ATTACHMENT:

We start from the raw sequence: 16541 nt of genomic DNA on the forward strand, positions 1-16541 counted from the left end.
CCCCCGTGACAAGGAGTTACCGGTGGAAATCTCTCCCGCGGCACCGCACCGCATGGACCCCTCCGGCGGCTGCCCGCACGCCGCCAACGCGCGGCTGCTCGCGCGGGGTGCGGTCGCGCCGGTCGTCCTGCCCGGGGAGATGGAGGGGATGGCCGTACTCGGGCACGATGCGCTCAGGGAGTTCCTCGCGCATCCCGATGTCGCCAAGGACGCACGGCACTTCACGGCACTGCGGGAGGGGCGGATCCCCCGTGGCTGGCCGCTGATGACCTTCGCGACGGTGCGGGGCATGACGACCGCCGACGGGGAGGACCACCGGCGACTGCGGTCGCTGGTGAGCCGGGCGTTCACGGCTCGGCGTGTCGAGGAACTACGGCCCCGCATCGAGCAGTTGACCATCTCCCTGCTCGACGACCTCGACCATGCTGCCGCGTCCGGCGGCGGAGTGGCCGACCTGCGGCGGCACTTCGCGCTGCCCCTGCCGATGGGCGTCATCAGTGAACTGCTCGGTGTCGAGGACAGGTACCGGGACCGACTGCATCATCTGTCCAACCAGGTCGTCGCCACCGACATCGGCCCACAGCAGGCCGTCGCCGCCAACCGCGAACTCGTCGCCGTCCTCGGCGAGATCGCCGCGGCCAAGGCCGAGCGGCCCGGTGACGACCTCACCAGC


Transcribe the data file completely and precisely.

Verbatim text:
We start from the raw sequence: 16541 nt of genomic DNA on the forward strand, positions 1-16541 counted from the left end.
CCCCCGTGACAAGGAGTTACCGGTGGAAATCTCTCCCGCGGCACCGCACCGCATGGACCCCTCCGGCGGCTGCCCGCACGCCGCCAACGCGCGGCTGCTCGCGCGGGGTGCGGTCGCGCCGGTCGTCCTGCCCGGGGAGATGGAGGGGATGGCCGTACTCGGGCACGATGCGCTCAGGGAGTTCCTCGCGCATCCCGATGTCGCCAAGGACGCACGGCACTTCACGGCACTGCGGGAGGGGCGGATCCCCCGTGGCTGGCCGCTGATGACCTTCGCGACGGTGCGGGGCATGACGACCGCCGACGGGGAGGACCACCGGCGACTGCGGTCGCTGGTGAGCCGGGCGTTCACGGCTCGGCGTGTCGAGGAACTACGGCCCCGCATCGAGCAGTTGACCATCTCCCTGCTCGACGACCTCGACCATGCTGCCGCGTCCGGCGGCGGAGTGGCCGACCTGCGGCGGCACTTCGCGCTGCCCCTGCCGATGGGCGTCATCAGTGAACTGCTCGGTGTCGAGGACAGGTACCGGGACCGACTGCATCATCTGTCCAACCAGGTCGTCGCCACCGACATCGGCCCACAGCAGGCCGTCGCCGCCAACCGCGAACTCGTCGCCGTCCTCGGCGAGATCGCCGCGGCCAAGGCCGAGCGGCCCGGTGACGACCTCACCAGC